At 1 minute 3 seconds juncture of the TV movie All the King's Men, Captain Frank Reginald Beck, MVO is depicted leading an infantry charge, while wielding some kind of whip or baton or stick in his right hand.

Is this factual? If so, why would such a rod help or matter, in the fray?


I don't have any documentation around the specific case of Capt Beck, but if not literally true may well be "based in fact" as there are documented examples of officers carrying odd things into battle. Examples from WW2 include Major Tatham-Warter and his umbrella and Jack Churchill and his sword and longbow. More generally, the "typical" armament of an officer in the late 19th century and into the Great War was a pistol. From a practical perspective, in Flanders or at Gallipoli this is about as useful as a riding crop compared to a rifle or machinegun.

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    In WWI, an Officer's (or Senior NCO's) pistol wasn't there to shoot at the enemy as much as ensuring their own troops didn't balk (at topping the trenches). – CGCampbell Jun 4 '15 at 16:20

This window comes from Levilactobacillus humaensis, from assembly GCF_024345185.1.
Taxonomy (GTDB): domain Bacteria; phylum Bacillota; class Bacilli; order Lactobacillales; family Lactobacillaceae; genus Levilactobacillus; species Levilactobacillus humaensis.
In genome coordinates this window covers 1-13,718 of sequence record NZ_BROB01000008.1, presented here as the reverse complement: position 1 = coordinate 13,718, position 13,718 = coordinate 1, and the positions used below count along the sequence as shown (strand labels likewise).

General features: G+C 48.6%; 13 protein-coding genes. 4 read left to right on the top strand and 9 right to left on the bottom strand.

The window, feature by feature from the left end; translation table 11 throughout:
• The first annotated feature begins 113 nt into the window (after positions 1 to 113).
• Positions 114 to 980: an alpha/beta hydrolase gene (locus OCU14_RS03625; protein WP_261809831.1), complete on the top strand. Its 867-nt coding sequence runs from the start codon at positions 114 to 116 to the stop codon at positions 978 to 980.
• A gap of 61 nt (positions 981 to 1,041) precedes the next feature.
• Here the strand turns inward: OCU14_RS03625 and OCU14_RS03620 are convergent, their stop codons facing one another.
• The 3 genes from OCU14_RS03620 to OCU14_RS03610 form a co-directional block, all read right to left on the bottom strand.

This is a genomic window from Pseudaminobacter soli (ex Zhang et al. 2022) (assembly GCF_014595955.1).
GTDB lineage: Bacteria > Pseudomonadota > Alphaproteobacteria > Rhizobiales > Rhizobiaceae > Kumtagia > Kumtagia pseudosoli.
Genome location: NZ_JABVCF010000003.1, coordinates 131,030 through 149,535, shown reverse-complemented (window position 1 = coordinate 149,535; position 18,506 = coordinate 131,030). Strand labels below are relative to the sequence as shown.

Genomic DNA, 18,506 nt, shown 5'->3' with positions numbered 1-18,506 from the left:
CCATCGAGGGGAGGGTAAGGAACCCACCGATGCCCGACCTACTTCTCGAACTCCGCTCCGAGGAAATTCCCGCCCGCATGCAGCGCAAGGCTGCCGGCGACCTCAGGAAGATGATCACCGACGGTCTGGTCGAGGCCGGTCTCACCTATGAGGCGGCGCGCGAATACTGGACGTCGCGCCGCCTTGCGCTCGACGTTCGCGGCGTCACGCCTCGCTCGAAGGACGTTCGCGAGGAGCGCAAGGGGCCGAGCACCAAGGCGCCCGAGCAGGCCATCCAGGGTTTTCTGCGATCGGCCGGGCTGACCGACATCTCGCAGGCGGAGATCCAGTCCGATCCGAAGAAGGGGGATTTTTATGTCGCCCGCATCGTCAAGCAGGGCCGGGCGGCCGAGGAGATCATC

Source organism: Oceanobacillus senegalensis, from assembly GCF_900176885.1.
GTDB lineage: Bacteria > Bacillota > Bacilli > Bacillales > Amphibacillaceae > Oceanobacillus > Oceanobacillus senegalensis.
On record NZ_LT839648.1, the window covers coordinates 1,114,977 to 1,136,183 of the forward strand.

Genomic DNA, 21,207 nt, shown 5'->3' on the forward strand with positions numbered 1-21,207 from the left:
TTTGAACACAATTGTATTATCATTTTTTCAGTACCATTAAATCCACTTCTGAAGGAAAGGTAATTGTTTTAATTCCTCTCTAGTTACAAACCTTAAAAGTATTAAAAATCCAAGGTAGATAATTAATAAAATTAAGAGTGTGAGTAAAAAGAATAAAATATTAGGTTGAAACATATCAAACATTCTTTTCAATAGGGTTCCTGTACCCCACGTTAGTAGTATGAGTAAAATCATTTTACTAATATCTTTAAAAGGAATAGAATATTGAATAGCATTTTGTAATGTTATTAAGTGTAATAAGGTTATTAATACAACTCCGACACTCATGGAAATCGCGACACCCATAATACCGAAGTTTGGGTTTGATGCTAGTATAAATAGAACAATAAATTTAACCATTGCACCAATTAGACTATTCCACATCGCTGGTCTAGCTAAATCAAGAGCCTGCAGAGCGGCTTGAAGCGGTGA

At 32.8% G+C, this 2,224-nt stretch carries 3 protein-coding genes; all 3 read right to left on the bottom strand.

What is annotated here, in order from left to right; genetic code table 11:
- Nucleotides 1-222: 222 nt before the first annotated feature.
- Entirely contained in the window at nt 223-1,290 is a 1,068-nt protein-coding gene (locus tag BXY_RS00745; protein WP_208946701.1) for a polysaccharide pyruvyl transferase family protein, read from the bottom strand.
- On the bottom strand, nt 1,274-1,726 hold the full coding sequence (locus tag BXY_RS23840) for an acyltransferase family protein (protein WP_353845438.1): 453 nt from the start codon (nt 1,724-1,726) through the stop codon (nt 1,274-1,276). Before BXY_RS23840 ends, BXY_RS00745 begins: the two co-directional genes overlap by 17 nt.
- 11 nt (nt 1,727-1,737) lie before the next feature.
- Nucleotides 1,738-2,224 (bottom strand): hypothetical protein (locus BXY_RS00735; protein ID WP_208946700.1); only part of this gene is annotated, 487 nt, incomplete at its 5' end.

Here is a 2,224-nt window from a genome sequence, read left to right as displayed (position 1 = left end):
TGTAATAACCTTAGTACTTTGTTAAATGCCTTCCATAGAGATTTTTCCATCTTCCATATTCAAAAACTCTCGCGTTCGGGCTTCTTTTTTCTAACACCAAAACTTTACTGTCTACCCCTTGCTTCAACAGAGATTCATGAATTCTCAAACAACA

• @CGCampbell Thanks. Any evidence? – NNOX Apps Jun 21 '15 at 1:35
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    If I had solid evidence beyond anecdotal (diaries, etc) this might not be a comment. – CGCampbell Jun 21 '15 at 12:12

The object shown in the movie is a regular walking stick with hooked head and a metal point. It was likely an idiosyncrasy of the man, and used to project some normalcy during the madness of war.

While possibly used as a weapon it is far more likely to have been a moral prop, as was not uncommon for British army officers. I could not find a reference that he really carried it. The scene depicted looks rather romanticised so does not lend any support.

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It is noted that officers had a swagger stick approximately 27-29”. The one I have has a Machine Gun corp crest with the guns crossed on the top and company in the form of a silver knob. As far as I can ascertain they were issued while in France while gunners were training before being sent to the front in 1915.

The stick is made of Ratten. It was used by the training officer to space out the distance between men. It was fast training as the men were sent strait in to replace the machine gunners being killed quite quickly as the machine guns were a target for the enemy to take out. So yes they did have a use in WW1.

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    Hi Robert Wyatt and welcome to History SE. Adding sources would improve you answer. – Lars Bosteen Apr 11 at 23:48

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